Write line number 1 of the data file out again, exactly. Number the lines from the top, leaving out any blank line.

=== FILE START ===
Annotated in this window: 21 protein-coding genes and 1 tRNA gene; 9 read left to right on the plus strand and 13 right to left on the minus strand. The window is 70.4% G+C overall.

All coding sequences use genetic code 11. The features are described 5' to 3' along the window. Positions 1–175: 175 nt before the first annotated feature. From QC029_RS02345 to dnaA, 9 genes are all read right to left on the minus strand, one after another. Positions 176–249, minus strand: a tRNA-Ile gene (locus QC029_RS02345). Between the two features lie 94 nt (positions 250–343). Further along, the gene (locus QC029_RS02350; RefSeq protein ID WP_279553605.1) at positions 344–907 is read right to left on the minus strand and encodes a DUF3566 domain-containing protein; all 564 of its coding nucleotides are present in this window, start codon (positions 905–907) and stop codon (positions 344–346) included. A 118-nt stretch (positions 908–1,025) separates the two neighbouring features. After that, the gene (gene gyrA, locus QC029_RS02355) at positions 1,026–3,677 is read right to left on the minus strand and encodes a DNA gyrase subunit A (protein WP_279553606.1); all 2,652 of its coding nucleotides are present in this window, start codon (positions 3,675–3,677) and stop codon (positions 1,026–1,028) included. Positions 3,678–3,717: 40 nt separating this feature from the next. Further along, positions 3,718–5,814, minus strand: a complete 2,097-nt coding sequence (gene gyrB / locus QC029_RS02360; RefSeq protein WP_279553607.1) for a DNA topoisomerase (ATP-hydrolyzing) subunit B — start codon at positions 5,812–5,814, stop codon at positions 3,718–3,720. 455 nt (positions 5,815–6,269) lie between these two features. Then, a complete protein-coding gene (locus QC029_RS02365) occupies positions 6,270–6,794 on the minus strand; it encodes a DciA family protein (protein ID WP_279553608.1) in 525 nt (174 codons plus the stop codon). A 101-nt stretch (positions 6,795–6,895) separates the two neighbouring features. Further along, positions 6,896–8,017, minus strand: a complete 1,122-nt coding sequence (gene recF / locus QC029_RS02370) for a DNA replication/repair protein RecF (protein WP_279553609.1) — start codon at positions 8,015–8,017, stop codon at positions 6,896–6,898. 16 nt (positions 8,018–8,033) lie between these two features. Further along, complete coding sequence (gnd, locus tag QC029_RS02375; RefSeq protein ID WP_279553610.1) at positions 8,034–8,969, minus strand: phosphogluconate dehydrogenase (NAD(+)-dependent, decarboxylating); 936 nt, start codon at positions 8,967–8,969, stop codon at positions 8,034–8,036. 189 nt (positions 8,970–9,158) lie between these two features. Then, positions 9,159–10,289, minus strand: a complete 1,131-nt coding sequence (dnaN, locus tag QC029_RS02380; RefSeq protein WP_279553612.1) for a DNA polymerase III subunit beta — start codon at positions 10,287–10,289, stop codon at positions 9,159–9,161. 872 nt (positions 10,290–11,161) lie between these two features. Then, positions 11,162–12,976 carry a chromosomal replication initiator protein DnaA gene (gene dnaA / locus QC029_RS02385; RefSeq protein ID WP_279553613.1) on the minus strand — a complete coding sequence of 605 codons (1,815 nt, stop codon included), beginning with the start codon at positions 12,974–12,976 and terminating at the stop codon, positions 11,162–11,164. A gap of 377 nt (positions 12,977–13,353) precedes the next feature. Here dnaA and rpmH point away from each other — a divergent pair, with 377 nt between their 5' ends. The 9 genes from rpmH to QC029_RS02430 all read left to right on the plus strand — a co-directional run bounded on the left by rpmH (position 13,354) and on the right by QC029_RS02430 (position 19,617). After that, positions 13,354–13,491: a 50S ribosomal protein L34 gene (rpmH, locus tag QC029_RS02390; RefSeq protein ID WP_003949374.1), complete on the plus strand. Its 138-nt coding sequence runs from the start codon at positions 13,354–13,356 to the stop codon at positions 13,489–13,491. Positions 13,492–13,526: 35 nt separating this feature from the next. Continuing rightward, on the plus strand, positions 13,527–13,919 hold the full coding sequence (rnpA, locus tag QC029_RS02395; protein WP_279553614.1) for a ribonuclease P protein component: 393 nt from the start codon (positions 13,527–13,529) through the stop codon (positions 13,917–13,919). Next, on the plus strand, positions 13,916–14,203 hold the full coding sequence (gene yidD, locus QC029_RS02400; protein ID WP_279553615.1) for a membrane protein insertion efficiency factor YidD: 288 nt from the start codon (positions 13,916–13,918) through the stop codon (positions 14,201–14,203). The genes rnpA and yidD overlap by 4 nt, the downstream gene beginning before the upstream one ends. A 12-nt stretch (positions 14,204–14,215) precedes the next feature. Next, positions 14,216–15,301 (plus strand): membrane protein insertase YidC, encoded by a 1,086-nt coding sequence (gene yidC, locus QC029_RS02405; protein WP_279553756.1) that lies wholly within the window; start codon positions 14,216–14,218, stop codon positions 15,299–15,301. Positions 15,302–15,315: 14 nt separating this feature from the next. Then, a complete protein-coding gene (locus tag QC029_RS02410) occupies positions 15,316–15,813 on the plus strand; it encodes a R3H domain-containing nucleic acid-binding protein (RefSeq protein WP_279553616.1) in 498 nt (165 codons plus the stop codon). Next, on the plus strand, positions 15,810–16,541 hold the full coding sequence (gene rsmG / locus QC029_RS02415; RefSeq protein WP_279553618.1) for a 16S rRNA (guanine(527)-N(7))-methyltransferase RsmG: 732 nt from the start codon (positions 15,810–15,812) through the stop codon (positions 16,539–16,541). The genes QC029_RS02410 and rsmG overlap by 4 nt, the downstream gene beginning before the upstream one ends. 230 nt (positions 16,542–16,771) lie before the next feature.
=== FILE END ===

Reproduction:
Annotated in this window: 21 protein-coding genes and 1 tRNA gene; 9 read left to right on the plus strand and 13 right to left on the minus strand. The window is 70.4% G+C overall.